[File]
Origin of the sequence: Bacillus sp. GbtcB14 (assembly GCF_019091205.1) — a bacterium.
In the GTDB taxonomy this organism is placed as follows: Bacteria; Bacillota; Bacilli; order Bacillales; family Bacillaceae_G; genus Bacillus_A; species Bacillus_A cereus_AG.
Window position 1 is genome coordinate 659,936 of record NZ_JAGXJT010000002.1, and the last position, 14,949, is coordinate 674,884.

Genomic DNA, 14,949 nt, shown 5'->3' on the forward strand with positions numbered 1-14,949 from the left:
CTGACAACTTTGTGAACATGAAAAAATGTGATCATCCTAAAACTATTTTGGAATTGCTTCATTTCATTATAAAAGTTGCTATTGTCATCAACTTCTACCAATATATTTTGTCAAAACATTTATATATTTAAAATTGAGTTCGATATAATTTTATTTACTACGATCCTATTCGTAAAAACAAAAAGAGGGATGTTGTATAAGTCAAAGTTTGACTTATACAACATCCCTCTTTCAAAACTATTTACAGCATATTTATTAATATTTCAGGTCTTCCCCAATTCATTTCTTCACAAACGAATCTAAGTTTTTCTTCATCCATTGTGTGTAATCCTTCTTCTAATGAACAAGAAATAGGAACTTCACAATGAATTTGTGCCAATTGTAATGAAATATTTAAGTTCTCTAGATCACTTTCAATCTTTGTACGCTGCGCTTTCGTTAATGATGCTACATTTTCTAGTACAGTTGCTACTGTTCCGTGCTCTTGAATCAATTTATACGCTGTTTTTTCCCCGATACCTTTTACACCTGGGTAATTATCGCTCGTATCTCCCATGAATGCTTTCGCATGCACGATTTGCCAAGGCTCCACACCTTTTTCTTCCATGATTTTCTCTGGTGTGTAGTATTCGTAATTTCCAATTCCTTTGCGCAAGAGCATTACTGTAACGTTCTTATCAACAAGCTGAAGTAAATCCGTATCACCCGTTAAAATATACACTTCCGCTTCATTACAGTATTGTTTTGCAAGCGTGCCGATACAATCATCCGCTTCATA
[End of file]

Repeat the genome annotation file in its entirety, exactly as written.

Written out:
Origin of the sequence: Bacillus sp. GbtcB14 (assembly GCF_019091205.1) — a bacterium.
In the GTDB taxonomy this organism is placed as follows: Bacteria; Bacillota; Bacilli; order Bacillales; family Bacillaceae_G; genus Bacillus_A; species Bacillus_A cereus_AG.
Window position 1 is genome coordinate 659,936 of record NZ_JAGXJT010000002.1, and the last position, 14,949, is coordinate 674,884.

Genomic DNA, 14,949 nt, shown 5'->3' on the forward strand with positions numbered 1-14,949 from the left:
CTGACAACTTTGTGAACATGAAAAAATGTGATCATCCTAAAACTATTTTGGAATTGCTTCATTTCATTATAAAAGTTGCTATTGTCATCAACTTCTACCAATATATTTTGTCAAAACATTTATATATTTAAAATTGAGTTCGATATAATTTTATTTACTACGATCCTATTCGTAAAAACAAAAAGAGGGATGTTGTATAAGTCAAAGTTTGACTTATACAACATCCCTCTTTCAAAACTATTTACAGCATATTTATTAATATTTCAGGTCTTCCCCAATTCATTTCTTCACAAACGAATCTAAGTTTTTCTTCATCCATTGTGTGTAATCCTTCTTCTAATGAACAAGAAATAGGAACTTCACAATGAATTTGTGCCAATTGTAATGAAATATTTAAGTTCTCTAGATCACTTTCAATCTTTGTACGCTGCGCTTTCGTTAATGATGCTACATTTTCTAGTACAGTTGCTACTGTTCCGTGCTCTTGAATCAATTTATACGCTGTTTTTTCCCCGATACCTTTTACACCTGGGTAATTATCGCTCGTATCTCCCATGAATGCTTTCGCATGCACGATTTGCCAAGGCTCCACACCTTTTTCTTCCATGATTTTCTCTGGTGTGTAGTATTCGTAATTTCCAATTCCTTTGCGCAAGAGCATTACTGTAACGTTCTTATCAACAAGCTGAAGTAAATCCGTATCACCCGTTAAAATATACACTTCCGCTTCATTACAGTATTGTTTTGCAAGCGTGCCGATACAATCATCCGCTTCATA